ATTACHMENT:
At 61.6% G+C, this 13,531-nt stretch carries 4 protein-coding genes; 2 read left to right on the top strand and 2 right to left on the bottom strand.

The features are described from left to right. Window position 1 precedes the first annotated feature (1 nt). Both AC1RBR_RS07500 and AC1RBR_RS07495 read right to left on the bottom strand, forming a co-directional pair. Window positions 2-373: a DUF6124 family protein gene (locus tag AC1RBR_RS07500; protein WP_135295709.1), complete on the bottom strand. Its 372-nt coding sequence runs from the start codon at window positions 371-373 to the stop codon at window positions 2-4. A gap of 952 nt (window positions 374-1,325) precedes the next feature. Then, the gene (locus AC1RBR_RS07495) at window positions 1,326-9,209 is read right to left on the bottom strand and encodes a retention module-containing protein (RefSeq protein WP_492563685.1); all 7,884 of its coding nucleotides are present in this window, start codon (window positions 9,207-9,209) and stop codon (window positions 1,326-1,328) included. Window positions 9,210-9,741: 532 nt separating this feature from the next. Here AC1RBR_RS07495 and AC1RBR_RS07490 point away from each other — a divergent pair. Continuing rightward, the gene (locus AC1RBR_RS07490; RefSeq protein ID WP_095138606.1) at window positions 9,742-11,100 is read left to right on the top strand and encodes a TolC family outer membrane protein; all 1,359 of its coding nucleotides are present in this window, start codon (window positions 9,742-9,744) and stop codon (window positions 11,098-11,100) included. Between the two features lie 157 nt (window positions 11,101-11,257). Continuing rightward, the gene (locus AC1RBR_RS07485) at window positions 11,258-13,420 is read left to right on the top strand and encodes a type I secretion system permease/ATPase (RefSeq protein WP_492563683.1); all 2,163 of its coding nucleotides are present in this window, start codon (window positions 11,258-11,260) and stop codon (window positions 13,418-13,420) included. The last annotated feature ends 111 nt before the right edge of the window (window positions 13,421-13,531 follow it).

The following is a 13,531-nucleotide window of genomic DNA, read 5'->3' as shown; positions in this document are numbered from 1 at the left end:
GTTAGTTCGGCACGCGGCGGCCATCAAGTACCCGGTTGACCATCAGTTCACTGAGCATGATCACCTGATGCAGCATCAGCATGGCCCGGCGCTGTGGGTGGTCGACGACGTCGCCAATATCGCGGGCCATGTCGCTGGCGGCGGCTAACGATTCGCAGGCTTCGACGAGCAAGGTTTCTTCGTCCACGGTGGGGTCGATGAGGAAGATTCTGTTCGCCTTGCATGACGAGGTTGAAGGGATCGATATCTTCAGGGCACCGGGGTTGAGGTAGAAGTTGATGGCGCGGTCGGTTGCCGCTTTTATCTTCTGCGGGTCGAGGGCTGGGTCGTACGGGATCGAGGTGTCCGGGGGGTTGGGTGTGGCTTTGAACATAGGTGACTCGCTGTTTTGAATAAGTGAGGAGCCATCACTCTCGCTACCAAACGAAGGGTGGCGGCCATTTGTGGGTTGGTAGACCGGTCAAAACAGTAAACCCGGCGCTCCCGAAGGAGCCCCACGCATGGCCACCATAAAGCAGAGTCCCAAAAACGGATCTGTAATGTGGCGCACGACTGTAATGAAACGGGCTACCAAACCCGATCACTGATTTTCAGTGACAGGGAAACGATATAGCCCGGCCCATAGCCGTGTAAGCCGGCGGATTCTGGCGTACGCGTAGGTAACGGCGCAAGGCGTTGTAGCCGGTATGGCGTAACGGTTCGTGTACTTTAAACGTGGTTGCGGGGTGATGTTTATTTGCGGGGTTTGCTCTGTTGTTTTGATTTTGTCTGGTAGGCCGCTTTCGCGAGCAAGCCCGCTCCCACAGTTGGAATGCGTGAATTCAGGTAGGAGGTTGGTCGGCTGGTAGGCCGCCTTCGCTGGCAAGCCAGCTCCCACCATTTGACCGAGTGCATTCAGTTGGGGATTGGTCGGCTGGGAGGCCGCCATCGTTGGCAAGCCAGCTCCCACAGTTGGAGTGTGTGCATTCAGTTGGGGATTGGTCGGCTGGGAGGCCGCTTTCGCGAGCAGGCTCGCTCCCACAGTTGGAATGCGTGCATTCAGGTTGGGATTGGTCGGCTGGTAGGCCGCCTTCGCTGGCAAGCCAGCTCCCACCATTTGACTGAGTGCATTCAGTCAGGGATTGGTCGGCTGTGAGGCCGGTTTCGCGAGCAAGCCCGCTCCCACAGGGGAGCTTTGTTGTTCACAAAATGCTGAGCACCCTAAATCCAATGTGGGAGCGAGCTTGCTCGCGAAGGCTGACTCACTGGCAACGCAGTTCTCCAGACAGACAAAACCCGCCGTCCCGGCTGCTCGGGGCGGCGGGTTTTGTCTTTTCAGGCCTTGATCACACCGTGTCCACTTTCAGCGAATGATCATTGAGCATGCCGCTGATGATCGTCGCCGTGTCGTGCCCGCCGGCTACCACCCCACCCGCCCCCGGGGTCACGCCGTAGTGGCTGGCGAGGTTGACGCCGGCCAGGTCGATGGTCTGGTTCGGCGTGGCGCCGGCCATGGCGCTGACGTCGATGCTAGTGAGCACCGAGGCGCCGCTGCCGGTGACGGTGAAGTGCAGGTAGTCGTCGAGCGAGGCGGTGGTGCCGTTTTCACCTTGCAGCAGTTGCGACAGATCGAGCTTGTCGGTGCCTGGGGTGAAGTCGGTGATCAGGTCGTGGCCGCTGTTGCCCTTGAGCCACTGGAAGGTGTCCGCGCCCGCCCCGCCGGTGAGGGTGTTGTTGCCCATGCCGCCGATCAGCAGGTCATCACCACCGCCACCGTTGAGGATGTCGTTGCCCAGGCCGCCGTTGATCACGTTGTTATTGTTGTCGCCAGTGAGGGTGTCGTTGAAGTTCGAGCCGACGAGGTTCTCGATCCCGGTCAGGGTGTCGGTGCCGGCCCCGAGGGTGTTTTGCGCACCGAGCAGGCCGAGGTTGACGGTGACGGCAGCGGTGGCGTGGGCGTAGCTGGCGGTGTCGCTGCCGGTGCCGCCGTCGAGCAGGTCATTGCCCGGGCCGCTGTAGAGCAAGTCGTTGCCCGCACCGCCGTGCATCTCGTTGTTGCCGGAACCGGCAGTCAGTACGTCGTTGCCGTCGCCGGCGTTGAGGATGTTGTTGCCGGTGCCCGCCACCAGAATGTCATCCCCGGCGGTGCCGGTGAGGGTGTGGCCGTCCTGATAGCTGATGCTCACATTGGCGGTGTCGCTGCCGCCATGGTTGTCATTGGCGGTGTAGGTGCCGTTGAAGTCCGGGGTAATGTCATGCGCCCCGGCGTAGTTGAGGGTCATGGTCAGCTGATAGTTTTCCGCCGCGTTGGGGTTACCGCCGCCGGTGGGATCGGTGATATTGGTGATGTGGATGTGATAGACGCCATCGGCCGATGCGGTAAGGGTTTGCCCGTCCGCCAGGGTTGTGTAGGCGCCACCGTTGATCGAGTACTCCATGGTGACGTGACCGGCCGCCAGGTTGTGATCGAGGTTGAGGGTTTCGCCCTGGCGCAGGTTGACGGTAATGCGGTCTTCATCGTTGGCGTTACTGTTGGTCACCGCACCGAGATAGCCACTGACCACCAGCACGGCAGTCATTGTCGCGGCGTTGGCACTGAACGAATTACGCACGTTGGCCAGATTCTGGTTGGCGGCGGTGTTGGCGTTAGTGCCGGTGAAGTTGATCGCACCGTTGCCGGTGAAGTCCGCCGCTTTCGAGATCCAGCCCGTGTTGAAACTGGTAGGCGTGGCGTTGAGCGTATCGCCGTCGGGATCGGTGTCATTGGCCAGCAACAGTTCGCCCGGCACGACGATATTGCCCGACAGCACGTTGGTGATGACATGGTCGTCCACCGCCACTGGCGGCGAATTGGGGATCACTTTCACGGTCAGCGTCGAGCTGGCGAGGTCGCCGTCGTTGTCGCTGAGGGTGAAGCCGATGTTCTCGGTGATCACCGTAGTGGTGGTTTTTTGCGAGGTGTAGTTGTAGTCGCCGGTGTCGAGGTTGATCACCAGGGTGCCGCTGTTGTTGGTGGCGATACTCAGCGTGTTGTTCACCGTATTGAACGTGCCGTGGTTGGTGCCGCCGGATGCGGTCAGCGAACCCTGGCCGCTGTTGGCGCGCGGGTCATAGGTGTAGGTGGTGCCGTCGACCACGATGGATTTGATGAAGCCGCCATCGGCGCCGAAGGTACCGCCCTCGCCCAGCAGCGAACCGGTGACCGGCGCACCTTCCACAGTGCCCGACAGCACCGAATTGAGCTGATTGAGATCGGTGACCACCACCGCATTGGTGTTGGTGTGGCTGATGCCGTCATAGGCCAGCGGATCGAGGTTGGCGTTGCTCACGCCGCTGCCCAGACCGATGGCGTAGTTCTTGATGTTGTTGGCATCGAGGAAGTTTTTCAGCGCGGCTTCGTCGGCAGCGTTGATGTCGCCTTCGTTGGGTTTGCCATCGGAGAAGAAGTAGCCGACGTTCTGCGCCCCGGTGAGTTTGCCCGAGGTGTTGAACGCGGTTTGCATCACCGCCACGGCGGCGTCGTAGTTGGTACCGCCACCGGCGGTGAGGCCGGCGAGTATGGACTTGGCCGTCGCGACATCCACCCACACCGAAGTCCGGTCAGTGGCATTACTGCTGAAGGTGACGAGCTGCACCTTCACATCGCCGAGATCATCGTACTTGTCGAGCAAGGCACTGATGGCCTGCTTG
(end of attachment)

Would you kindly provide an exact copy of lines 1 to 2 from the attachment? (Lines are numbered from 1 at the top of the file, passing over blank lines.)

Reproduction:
At 61.6% G+C, this 13,531-nt stretch carries 4 protein-coding genes; 2 read left to right on the top strand and 2 right to left on the bottom strand.

The features are described from left to right. Window position 1 precedes the first annotated feature (1 nt). Both AC1RBR_RS07500 and AC1RBR_RS07495 read right to left on the bottom strand, forming a co-directional pair. Window positions 2-373: a DUF6124 family protein gene (locus tag AC1RBR_RS07500; protein WP_135295709.1), complete on the bottom strand. Its 372-nt coding sequence runs from the start codon at window positions 371-373 to the stop codon at window positions 2-4. A gap of 952 nt (window positions 374-1,325) precedes the next feature. Then, the gene (locus AC1RBR_RS07495) at window positions 1,326-9,209 is read right to left on the bottom strand and encodes a retention module-containing protein (RefSeq protein WP_492563685.1); all 7,884 of its coding nucleotides are present in this window, start codon (window positions 9,207-9,209) and stop codon (window positions 1,326-1,328) included. Window positions 9,210-9,741: 532 nt separating this feature from the next. Here AC1RBR_RS07495 and AC1RBR_RS07490 point away from each other — a divergent pair. Continuing rightward, the gene (locus AC1RBR_RS07490; RefSeq protein ID WP_095138606.1) at window positions 9,742-11,100 is read left to right on the top strand and encodes a TolC family outer membrane protein; all 1,359 of its coding nucleotides are present in this window, start codon (window positions 9,742-9,744) and stop codon (window positions 11,098-11,100) included. Between the two features lie 157 nt (window positions 11,101-11,257). Continuing rightward, the gene (locus AC1RBR_RS07485) at window positions 11,258-13,420 is read left to right on the top strand and encodes a type I secretion system permease/ATPase (RefSeq protein WP_492563683.1); all 2,163 of its coding nucleotides are present in this window, start codon (window positions 11,258-11,260) and stop codon (window positions 13,418-13,420) included. The last annotated feature ends 111 nt before the right edge of the window (window positions 13,421-13,531 follow it).